The DNA of Life Sciences real estate is changing


Gone are the days when life science buildings were characterised by cold, blinding white surfaces and lab technicians isolated in glass boxes. Today, led by human-centric design, life sciences buildings are evolving into more colourful, sociable places. The focus is on employee experience and wellbeing, and amenities that have previously been associated with tech and finance corporates are cropping up more frequently in life science workplace design briefs.

Take Astra Zeneca’s Milan office, designed to put people first with abundant use of natural materials, biophilia and recreational spaces to relax. Or Bayer’s Warsaw headquarters, with its warm, café-inspired interiors featuring sofas, plants and inspirational neon signs. In the UK, Reckitt’s headquarters have been redesigned for employee wellness, including amenities like a gym, massage room and outdoor meeting pods.

According to Adrian Davidson, EMEA Head of Design at Tétris, “Pharmaceutical, biotech and life science companies are competing with other sectors for talent. It means we’re seeing more demand for comfortable, amenity-rich facilities that energise employees, support hybrid work and encourage collaboration.”

Astra Zeneca, Milan
Bayer, Warsaw

Repositioning for research

Thanks to technological advances such as high-speed computing, AI, virtual modelling, and 3D printing, scientific research is becoming less industrial, cleaner, and increasingly data-driven.

Firms are now able to fit more elements of the research workflow under one roof, or even on the same floor, bringing together various technical and support-function teams to improve efficiency and speed to market.

The increasing demand for quality real estate in urban locations means that availability of space is also becoming an issue, forcing investors to reposition and retrofit existing buildings.

Creating social spaces is relatively straightforward, but more technical aspects required by life science companies can be complex. Proper feasibility studies, life cycle costing, and project management are key, says Chris Legg, Associate Director for Cost Management in JLL’s Life Sciences Project Development Services team.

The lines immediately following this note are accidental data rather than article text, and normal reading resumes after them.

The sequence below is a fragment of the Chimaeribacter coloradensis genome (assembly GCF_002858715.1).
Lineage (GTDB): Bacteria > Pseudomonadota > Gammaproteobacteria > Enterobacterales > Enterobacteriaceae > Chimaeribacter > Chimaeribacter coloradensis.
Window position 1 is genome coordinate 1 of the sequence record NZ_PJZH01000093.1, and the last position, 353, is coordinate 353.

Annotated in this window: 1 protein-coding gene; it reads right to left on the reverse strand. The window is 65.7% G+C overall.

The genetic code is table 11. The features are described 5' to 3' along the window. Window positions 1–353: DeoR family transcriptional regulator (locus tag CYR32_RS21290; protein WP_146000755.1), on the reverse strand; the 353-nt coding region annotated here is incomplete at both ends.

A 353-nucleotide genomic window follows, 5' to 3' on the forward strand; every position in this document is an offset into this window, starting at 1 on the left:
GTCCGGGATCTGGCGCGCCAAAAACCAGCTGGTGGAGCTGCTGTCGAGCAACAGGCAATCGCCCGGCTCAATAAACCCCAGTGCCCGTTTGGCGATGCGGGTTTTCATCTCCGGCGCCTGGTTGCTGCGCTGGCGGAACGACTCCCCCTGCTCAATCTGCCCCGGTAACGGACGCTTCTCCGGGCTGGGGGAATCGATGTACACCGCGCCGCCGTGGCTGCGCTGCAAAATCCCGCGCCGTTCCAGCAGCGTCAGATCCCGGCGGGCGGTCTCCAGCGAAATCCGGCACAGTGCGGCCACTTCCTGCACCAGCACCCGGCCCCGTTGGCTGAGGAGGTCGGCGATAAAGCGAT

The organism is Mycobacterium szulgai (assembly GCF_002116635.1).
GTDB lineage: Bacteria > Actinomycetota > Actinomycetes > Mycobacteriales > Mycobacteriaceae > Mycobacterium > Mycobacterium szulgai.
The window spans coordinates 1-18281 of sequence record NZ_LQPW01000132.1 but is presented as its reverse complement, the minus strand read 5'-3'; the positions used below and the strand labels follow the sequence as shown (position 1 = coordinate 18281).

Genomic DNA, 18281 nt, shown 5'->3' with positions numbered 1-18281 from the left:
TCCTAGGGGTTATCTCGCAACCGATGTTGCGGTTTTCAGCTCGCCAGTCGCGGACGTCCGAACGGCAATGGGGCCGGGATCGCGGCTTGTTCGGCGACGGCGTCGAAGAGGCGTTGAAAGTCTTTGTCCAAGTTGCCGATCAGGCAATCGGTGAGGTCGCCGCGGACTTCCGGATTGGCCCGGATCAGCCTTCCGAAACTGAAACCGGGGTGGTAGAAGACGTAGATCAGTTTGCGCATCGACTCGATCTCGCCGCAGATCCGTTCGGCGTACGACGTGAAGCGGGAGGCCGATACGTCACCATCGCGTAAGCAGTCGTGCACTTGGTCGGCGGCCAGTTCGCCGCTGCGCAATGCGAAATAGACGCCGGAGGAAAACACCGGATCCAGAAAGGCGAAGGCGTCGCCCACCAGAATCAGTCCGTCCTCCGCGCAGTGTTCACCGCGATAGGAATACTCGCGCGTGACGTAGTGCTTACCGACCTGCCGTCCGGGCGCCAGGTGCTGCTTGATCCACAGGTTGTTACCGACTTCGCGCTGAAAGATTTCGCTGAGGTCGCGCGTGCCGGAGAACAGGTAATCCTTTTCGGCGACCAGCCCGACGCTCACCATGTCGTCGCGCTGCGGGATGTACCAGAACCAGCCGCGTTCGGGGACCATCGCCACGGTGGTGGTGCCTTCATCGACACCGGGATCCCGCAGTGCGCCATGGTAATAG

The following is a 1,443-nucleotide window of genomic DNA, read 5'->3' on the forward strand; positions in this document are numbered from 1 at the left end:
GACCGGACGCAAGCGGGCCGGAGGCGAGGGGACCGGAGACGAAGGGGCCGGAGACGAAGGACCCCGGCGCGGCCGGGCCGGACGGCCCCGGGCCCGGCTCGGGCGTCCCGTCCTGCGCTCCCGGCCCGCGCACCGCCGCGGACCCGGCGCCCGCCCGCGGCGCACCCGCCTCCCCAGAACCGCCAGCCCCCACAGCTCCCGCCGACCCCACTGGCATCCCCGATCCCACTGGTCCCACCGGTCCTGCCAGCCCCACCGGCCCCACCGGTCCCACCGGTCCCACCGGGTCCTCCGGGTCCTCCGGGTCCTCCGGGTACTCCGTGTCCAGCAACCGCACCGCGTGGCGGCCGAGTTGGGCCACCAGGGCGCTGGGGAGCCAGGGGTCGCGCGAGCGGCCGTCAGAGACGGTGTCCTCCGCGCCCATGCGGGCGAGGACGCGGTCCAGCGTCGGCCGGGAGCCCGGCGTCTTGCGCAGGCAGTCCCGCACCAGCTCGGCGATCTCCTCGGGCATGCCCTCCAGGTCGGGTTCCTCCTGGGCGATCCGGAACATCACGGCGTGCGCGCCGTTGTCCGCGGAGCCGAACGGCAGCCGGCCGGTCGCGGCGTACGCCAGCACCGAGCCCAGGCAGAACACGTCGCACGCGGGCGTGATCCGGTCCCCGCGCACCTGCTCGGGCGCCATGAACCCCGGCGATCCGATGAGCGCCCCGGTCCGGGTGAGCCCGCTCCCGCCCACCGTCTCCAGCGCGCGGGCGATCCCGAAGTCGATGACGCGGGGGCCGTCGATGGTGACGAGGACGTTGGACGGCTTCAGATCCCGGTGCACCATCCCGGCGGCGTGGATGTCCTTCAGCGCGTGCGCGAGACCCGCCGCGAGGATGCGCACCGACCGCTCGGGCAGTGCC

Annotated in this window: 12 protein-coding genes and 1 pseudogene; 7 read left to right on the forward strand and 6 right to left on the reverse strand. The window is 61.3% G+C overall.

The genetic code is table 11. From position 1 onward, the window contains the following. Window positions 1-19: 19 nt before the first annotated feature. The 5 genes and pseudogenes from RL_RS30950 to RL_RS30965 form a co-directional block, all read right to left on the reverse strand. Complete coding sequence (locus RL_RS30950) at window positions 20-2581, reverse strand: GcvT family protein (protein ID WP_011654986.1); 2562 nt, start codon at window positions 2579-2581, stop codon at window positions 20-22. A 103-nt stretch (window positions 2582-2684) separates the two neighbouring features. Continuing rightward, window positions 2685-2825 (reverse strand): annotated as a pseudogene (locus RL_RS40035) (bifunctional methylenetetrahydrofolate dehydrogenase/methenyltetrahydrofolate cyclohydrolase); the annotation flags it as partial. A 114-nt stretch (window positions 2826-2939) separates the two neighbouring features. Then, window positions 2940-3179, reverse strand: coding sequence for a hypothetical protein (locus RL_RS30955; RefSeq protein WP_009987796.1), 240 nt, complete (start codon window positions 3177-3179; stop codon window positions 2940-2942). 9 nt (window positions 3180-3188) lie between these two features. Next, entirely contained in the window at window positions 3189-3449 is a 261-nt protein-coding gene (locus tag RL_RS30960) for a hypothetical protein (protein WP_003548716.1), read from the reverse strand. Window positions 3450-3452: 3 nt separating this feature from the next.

“Converting offices to labs can have hidden costs thanks to the extra ventilation and MEP systems required,” says Legg. “Air changes and controlled conditions may need additional plant on the roof, which adds weight, plus you need greater floor-to-ceiling height for extra duct space, meaning structural modifications may be required.”

Some types of property types are easier to convert though, especially ones that were made for lots of people. According to Legg, "Old retail units or shopping malls are ideal as they have higher ceilings and come with better circulation space, such as central atriums for townhall, café and communal breakout spaces."

For example, The Reef Group is repurposing vacant shops in Stevenage, U.K. into lab space, as well as places to eat and hang out like cafes, bars, and a cinema, to make a more social work environment that will appeal to young talent.

Life beyond the laboratory

For those not working in labs, the increase in hybrid work has meant that firms are taking a more casual, hospitality-based approach to workplace design to help compete with employees’ comfortable home working environments and attract them into the office.

In South Africa, Sanofi had very clear requirements for the redesign of their headquarters, says Davidson. Staff wellbeing was of critical importance, and not just light and air quality.

“It had to support flexible working with a big emphasis on coffee culture and comfortable areas to attract people back to the office,” Davidson says. “The ergonomics of every single chair was scrutinised.”

Sanofi, Johannesburg

Clever mobile or modular furniture, often with integrated power for screens or digital whiteboards, is key, giving users the freedom to “hack the space to suit their needs” when collaborating with colleagues, whether in person or online.

“Human-centred design is crucial for making people feel comfortable. Creating pockets of intimacy with more comfort, softness, colour, and visual variety helps people connect at a human level and that’s when breakthroughs can be made and innovation happens,” Davidson says.

With the experience and wellbeing of employees higher up the corporate agenda, amenities such as wellness facilities, gyms, and massage rooms, along with large townhall event spaces, are appearing alongside more traditional requirements. Companies like Bayer and Astra Zeneca are leading the way in making life science buildings more sociable and comfortable. The DNA of life sciences real estate is changing and the future looks bright.

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